The 2005 draft was the last one to allow high school players and it didn’t feature anyone like Dwight or LeBron. The eight guys from the high school class of 2005 who were drafted that season became the final group of prep-to-pros for at least a generation. In many ways, they were a lost generation, caught between two eras. They were lost in the shuffle as soon as they came into the league, not ready to play right away and not drafted high enough to build around.

No. 6 - Martell Webster

No. 10 - Andrew Bynum

No. 18 - Gerald Green

No. 34 - CJ Miles

No. 40 - Monta Ellis

No. 45 - Lou Williams

No. 49 - Andray Blatche

No. 56 - Amir Johnson

Talent was never the issue for any of these guys. Ten years later, six of the eight are still in the NBA, playing big roles on their teams. However, none are still on the team that drafted them and most had to bounce around the league for awhile before finding a home. Gerald Green ended up spending a few years overseas while Andrew Bynum and Andray Blatche, probably the two most talented players, aren’t even in the league during what should be their prime.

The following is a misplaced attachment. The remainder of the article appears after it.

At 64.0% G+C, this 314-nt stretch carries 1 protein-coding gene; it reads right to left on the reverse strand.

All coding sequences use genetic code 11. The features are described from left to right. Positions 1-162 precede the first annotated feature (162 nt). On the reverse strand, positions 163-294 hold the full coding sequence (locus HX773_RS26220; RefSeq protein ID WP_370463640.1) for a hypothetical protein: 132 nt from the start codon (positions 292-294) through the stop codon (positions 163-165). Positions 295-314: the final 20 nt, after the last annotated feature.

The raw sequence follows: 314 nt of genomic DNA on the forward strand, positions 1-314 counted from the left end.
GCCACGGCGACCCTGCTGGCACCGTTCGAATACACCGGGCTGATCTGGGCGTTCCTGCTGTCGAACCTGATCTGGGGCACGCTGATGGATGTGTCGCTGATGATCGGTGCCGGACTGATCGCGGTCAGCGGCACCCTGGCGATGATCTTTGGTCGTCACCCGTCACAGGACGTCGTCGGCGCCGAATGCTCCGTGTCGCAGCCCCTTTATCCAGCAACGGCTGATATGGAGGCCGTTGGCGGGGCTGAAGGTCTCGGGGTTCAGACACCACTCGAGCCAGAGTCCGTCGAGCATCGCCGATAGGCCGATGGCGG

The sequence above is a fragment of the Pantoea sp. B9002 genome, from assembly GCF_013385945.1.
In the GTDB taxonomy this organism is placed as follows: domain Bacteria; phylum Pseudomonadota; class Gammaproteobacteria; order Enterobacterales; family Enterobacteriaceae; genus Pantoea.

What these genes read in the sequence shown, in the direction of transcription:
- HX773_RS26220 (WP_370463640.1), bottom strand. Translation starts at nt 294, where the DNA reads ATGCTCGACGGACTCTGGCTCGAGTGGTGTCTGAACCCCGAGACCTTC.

It wasn’t obvious right away, as none got much playing time as rookies. Chris Paul, who spent two seasons at Wake Forest, ran away with the Rookie of the Year Award and most of the guys on the All-Rookie teams had played a few years in college. The high school guys were essentially taking a redshirt year, building up their bodies and watching from the sidelines. Since they went later in the draft, they were going to teams who didn’t have much available playing time.

In their second season, three guys - Monta, Bynum and Green - moved into the starting line-up. For the most part, an under-20 player who starts in the NBA has a lot of talent and those three are no exception. Monta is one of the fastest players in the league, Bynum is one of the biggest and Green is one of the most athletic. All three were capable of taking over a game and all three had the potential to be perennial All-Stars, if things had worked out differently.